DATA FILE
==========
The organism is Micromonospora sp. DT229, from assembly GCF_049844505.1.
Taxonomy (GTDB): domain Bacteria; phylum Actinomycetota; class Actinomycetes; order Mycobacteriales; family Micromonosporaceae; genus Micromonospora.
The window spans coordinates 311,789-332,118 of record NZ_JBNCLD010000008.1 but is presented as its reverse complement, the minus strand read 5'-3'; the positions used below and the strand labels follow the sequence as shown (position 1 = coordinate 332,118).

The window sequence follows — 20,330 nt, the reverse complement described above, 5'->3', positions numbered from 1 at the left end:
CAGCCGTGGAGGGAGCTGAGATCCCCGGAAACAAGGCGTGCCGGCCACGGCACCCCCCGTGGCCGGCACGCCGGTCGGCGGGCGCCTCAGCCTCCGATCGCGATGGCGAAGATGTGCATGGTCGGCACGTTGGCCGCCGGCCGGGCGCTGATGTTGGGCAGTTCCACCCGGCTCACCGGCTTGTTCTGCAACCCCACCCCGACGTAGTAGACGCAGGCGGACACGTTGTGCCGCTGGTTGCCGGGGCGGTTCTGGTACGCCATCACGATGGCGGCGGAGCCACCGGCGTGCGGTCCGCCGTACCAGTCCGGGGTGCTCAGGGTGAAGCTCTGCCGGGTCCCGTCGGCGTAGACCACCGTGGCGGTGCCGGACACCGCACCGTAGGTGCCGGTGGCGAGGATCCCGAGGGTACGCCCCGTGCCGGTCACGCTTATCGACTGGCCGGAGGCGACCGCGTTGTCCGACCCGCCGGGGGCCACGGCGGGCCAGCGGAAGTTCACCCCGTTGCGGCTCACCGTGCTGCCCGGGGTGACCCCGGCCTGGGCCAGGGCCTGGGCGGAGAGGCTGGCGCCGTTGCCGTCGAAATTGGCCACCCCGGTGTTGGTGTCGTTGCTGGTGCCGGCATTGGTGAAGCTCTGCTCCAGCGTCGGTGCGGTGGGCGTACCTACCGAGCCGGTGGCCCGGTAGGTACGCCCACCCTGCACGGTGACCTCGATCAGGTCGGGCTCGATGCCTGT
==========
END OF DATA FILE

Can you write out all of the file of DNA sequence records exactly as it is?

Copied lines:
The organism is Micromonospora sp. DT229, from assembly GCF_049844505.1.
Taxonomy (GTDB): domain Bacteria; phylum Actinomycetota; class Actinomycetes; order Mycobacteriales; family Micromonosporaceae; genus Micromonospora.
The window spans coordinates 311,789-332,118 of record NZ_JBNCLD010000008.1 but is presented as its reverse complement, the minus strand read 5'-3'; the positions used below and the strand labels follow the sequence as shown (position 1 = coordinate 332,118).

The window sequence follows — 20,330 nt, the reverse complement described above, 5'->3', positions numbered from 1 at the left end:
CAGCCGTGGAGGGAGCTGAGATCCCCGGAAACAAGGCGTGCCGGCCACGGCACCCCCCGTGGCCGGCACGCCGGTCGGCGGGCGCCTCAGCCTCCGATCGCGATGGCGAAGATGTGCATGGTCGGCACGTTGGCCGCCGGCCGGGCGCTGATGTTGGGCAGTTCCACCCGGCTCACCGGCTTGTTCTGCAACCCCACCCCGACGTAGTAGACGCAGGCGGACACGTTGTGCCGCTGGTTGCCGGGGCGGTTCTGGTACGCCATCACGATGGCGGCGGAGCCACCGGCGTGCGGTCCGCCGTACCAGTCCGGGGTGCTCAGGGTGAAGCTCTGCCGGGTCCCGTCGGCGTAGACCACCGTGGCGGTGCCGGACACCGCACCGTAGGTGCCGGTGGCGAGGATCCCGAGGGTACGCCCCGTGCCGGTCACGCTTATCGACTGGCCGGAGGCGACCGCGTTGTCCGACCCGCCGGGGGCCACGGCGGGCCAGCGGAAGTTCACCCCGTTGCGGCTCACCGTGCTGCCCGGGGTGACCCCGGCCTGGGCCAGGGCCTGGGCGGAGAGGCTGGCGCCGTTGCCGTCGAAATTGGCCACCCCGGTGTTGGTGTCGTTGCTGGTGCCGGCATTGGTGAAGCTCTGCTCCAGCGTCGGTGCGGTGGGCGTACCTACCGAGCCGGTGGCCCGGTAGGTACGCCCACCCTGCACGGTGACCTCGATCAGGTCGGGCTCGATGCCTGT